Ebola: Awareness, not panic, is key
Everyone has probably heard about the Ebola outbreak in Africa and that it is causing some to be concerned about a similar outbreak here in the United States.
I recently read a Tumblr post that lamented that Ebola didn’t trend on Tumblr until someone was diagnosed with it in the United States.
As I am writing, media outlets are reporting the first case of a person contracting Ebola outside of Africa. According to the Miami Herald, on Oct. 6, a child in Florida showed symptoms of Ebola, but tested negative.
So, at the very least, people have become more aware of it as time has passed.
My advice to everyone is to take precautions, but do not panic.
I believe the most important factor to remember is that Ebola is transmitted through bodily fluids and not the air.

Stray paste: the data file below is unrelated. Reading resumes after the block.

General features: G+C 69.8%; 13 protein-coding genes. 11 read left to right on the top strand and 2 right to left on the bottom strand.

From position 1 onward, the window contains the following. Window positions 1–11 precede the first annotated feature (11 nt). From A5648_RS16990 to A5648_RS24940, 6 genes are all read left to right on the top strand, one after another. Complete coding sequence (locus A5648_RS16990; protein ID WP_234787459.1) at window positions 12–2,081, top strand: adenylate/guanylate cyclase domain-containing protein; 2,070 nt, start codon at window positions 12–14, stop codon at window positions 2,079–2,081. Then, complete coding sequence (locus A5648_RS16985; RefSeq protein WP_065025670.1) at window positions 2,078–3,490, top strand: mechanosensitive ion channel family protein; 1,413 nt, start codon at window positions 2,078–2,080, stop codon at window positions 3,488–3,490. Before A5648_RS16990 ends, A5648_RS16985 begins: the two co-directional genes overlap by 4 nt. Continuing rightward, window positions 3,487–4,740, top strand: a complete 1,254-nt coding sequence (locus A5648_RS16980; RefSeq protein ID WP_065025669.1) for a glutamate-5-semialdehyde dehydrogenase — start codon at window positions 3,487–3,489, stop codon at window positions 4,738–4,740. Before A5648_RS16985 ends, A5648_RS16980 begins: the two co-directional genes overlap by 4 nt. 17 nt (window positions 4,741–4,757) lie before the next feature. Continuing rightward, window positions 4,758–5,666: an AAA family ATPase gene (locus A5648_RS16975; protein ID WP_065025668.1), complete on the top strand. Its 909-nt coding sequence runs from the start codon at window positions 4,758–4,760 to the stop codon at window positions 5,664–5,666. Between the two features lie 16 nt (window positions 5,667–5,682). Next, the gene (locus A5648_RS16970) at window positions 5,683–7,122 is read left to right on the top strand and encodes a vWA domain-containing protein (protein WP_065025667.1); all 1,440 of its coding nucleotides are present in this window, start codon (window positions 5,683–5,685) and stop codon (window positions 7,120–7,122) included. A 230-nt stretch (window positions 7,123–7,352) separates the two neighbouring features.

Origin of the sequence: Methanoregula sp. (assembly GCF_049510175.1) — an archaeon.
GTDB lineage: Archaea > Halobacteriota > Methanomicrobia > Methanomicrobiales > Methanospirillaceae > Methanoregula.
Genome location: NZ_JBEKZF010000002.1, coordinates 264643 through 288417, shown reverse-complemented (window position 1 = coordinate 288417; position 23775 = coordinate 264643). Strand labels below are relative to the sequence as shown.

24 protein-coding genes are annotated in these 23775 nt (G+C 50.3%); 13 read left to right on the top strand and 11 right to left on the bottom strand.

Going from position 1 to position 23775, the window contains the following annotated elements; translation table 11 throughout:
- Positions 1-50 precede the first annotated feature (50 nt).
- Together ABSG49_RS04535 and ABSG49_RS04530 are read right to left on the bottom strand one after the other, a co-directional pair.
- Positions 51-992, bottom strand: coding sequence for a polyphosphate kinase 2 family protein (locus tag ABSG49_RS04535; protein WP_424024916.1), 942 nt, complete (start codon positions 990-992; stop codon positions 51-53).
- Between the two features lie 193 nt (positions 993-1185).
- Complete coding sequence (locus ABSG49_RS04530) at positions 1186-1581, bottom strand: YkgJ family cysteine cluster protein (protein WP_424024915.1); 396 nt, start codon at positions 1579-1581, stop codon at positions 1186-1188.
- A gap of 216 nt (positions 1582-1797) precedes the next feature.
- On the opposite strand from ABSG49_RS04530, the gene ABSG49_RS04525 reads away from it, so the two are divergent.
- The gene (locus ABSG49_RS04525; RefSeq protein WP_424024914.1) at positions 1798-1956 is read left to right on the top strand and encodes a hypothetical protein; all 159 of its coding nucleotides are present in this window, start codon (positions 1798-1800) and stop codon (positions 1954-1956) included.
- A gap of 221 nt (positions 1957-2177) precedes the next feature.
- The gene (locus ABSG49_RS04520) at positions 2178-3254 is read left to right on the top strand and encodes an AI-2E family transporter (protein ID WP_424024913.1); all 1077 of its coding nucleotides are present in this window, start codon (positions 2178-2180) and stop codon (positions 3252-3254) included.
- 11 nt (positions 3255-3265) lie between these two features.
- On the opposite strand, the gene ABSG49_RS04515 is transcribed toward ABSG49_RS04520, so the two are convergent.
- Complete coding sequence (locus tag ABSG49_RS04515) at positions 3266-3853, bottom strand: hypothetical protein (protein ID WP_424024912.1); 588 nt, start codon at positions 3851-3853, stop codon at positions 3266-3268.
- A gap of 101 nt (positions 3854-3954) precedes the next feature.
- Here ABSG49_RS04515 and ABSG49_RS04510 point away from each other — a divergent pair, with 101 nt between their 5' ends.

Furthermore, according to the Centers for Disease Control, a person who has Ebola can only spread the disease if he or she has symptoms.
So, even though it is important to remember that according to the CDC, symptoms may not occur for up to 21 days, you can have a large measure of control over whether you are at risk.
Be aware of your surroundings and the people with whom you come in contact.
If you know anyone who is traveling or has traveled to an affected area, make sure to take extra precaution. Maybe even advise that person to get checked.
If you are traveling to or from an affected area, be honest with officials and on official documents.
One of the issues with handling the first known U.S. case was that, according to an Oct. 3 USA Today article, the traveler involved lied about assisting a pregnant woman with Ebola.
If you are helping someone in need, you should not have any reason to lie.
If you are a health worker, follow all protocols for sanitation and cleanliness. And, make sure people you have contact with know the risks.
Finally, the CDC and state officials have a lot of advice, guidelines and information. If you are unsure of what to do, look them up. Web addresses follow.
The Florida Department of Health information is at: http://www.floridahealth.gov/diseases-and-conditions/ebola/index.html
The CDC web information is at: http://www.cdc.gov/vhf/ebola/
Be aware, but do not panic!